Thu, 19 Apr 2018 17:26:58 EDT
As Curiosity rover marches across Mars, the red planet's watery past comes into clearer focus.
Integrating optical components into existing chip designs

Thu, 19 Apr 2018 17:26:00 EDT
A new technique can assemble optical and electronic components separately on the surface of a computer chip, enabling the addition of optical components to existing chips with little design modification.
Chip-based blood test for multiple myeloma could make bone biopsies a relic of the past

Thu, 19 Apr 2018 14:15:38 EDT
A new research effort has resulted in a low-cost, reliable blood test that uses a small plastic chip about the size of a credit card that can deliver the same diagnostic information as a bone biopsy -- but using a simple blood draw instead.
Atoms may hum a tune from grand cosmic symphony

Thu, 19 Apr 2018 14:15:33 EDT
Researchers playing with a cloud of ultracold atoms uncovered behavior that bears a striking resemblance to the universe in microcosm. Their work forges new connections between atomic physics and the sudden expansion of the early universe.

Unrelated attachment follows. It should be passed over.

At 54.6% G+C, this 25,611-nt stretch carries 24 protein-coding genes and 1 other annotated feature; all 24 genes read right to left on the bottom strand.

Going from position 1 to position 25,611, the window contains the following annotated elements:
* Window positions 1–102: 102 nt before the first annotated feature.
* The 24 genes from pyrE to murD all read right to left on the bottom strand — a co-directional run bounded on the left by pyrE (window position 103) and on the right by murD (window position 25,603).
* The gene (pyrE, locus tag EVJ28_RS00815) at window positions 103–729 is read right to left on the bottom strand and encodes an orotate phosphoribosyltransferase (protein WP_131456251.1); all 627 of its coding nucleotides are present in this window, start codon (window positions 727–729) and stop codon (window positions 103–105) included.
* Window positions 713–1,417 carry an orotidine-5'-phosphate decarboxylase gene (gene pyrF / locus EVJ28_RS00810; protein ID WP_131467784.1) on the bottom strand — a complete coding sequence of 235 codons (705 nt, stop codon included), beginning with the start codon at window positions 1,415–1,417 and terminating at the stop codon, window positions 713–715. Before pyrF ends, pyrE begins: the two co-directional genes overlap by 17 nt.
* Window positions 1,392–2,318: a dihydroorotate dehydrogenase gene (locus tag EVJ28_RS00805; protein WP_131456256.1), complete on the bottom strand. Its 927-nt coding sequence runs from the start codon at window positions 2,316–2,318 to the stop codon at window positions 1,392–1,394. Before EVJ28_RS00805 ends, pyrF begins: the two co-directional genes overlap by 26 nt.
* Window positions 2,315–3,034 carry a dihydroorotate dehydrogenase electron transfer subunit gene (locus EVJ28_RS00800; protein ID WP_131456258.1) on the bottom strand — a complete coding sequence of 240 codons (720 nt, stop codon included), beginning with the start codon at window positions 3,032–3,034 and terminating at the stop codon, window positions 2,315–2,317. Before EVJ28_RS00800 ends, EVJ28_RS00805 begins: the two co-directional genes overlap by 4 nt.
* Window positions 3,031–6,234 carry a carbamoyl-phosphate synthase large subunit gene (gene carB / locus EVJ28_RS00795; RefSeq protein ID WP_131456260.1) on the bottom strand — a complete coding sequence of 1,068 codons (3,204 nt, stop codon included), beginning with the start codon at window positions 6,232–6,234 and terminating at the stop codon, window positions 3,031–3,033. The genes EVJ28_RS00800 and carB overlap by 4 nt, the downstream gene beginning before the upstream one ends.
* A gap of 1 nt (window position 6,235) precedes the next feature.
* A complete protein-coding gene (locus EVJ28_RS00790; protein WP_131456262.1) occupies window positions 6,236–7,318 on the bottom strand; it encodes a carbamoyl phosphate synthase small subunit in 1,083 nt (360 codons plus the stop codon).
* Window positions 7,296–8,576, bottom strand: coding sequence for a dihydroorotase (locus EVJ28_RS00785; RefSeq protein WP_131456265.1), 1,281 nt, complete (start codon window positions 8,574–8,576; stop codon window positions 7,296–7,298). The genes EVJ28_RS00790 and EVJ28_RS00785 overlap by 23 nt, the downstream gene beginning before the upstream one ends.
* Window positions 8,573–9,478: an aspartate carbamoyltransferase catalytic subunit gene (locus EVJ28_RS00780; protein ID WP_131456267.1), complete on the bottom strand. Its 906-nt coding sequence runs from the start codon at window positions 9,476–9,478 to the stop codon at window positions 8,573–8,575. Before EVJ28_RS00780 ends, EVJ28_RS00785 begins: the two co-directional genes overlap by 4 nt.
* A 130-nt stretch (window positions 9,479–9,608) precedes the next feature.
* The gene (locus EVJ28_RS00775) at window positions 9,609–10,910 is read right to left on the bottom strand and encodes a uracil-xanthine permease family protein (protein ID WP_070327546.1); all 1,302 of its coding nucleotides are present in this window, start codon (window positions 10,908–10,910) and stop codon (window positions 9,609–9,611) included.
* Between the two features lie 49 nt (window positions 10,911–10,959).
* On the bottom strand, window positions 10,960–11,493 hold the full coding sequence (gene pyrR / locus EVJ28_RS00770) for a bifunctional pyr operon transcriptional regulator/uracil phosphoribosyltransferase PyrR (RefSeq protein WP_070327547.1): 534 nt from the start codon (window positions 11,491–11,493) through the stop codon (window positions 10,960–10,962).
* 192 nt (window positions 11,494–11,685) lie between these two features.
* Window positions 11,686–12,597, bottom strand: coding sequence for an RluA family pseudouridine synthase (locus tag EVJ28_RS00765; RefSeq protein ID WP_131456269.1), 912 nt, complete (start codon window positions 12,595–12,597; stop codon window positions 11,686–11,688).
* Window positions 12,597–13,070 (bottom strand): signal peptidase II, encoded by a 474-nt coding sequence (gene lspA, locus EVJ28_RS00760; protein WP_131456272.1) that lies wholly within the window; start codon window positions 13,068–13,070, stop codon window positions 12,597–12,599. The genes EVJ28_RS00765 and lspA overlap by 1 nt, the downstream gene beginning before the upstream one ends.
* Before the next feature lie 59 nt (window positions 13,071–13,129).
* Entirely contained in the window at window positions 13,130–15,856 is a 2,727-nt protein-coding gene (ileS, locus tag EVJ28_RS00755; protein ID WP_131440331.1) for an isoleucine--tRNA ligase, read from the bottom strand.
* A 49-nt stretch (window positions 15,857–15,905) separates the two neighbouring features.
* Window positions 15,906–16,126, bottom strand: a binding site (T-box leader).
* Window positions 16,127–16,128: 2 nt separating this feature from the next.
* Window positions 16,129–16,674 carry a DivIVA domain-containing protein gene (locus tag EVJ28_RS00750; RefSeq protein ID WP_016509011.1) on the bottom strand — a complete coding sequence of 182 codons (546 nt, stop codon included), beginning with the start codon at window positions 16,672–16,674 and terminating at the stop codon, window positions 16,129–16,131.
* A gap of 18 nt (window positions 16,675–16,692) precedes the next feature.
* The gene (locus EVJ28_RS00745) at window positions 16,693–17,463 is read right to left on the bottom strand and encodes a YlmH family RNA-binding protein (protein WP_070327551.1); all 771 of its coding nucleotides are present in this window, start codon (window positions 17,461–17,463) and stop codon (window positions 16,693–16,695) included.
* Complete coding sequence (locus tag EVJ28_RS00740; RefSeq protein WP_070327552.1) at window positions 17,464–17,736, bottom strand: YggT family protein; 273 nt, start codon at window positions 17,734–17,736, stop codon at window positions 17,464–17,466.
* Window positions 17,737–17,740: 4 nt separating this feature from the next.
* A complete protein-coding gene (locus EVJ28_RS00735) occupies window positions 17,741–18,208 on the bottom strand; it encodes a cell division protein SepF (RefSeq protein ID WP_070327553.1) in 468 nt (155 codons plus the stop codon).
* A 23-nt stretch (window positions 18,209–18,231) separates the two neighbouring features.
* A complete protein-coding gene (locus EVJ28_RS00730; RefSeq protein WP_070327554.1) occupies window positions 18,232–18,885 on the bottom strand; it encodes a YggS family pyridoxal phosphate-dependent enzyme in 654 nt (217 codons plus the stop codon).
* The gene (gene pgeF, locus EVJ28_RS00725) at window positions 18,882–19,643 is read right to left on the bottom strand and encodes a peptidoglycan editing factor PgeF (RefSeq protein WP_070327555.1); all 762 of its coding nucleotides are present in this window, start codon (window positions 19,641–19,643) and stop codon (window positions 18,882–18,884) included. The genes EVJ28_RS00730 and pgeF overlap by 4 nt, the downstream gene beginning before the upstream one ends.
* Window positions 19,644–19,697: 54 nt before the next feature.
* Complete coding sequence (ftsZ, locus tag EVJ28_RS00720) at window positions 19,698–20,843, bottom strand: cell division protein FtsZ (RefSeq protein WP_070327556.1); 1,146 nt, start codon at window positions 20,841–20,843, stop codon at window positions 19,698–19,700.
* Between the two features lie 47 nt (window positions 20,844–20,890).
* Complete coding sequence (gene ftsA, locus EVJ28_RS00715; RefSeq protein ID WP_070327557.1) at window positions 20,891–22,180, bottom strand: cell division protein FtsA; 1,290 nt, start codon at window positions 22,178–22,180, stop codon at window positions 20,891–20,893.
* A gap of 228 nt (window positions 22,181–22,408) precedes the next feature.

How to bend and stretch a diamond

Thu, 19 Apr 2018 14:15:14 EDT
Brittle diamond can turn flexible and stretchable when made into ultrafine needles, researchers at MIT and elsewhere have discovered.
New microscope captures detailed 3-D movies of cells deep within living systems

Thu, 19 Apr 2018 14:15:00 EDT
Merging lattice light sheet microscopy with adaptive optics reveals the most detailed picture yet of subcellular dynamics in multicellular organisms.
Squeezing more power out of solar cells

Thu, 19 Apr 2018 14:14:09 EDT
Physicists have published new research that could literally squeeze more power out of solar cells by physically deforming each of the crystals in the semiconductors used by photovoltaic cells.